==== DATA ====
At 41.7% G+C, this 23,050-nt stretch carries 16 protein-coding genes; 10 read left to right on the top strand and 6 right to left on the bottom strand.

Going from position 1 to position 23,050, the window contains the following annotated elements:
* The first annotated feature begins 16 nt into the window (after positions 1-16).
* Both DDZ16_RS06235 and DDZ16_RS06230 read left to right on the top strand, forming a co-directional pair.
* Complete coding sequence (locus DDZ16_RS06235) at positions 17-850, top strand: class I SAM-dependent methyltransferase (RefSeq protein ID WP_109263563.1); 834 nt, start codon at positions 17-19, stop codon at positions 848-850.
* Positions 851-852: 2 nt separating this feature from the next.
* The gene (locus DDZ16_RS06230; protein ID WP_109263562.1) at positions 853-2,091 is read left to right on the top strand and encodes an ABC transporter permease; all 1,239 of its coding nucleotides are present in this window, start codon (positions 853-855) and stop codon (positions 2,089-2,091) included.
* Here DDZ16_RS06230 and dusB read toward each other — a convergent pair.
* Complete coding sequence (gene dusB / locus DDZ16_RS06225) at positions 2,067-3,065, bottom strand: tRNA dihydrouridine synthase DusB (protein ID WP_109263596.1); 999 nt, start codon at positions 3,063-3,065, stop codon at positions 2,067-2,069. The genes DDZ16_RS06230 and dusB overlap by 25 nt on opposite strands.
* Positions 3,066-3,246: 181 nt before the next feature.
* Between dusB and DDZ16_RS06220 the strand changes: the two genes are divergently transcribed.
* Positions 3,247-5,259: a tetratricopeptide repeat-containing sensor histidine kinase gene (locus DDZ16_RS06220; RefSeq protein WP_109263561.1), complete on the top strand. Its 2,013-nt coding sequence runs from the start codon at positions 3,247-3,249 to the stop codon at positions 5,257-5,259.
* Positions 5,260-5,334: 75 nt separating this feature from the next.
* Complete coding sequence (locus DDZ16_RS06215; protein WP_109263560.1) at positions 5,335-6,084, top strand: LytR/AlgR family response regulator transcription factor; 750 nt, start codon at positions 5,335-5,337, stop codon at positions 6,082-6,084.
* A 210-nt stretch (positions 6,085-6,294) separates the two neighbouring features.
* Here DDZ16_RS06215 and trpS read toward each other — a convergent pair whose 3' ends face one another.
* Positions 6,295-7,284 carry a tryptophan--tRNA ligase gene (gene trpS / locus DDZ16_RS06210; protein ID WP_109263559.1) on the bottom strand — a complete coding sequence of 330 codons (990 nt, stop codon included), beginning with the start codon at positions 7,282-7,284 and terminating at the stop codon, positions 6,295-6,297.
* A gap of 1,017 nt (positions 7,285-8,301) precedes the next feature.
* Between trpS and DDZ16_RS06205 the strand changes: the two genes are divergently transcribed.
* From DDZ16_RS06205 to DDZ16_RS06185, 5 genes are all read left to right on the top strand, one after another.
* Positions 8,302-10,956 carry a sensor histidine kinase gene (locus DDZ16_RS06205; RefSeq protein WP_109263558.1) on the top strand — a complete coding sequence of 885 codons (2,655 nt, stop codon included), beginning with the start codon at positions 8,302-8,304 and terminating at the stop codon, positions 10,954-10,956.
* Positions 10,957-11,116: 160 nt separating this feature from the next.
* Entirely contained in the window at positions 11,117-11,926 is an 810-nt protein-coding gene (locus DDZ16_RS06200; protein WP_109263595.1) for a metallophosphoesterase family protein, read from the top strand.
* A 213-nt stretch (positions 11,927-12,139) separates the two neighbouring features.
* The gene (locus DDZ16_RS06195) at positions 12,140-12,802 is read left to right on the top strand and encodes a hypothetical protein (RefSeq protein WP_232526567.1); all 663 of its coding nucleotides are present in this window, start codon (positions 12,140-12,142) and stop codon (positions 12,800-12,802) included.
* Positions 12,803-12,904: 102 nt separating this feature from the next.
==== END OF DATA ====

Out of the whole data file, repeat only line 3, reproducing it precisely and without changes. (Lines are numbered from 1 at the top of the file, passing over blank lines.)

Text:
* The first annotated feature begins 16 nt into the window (after positions 1-16).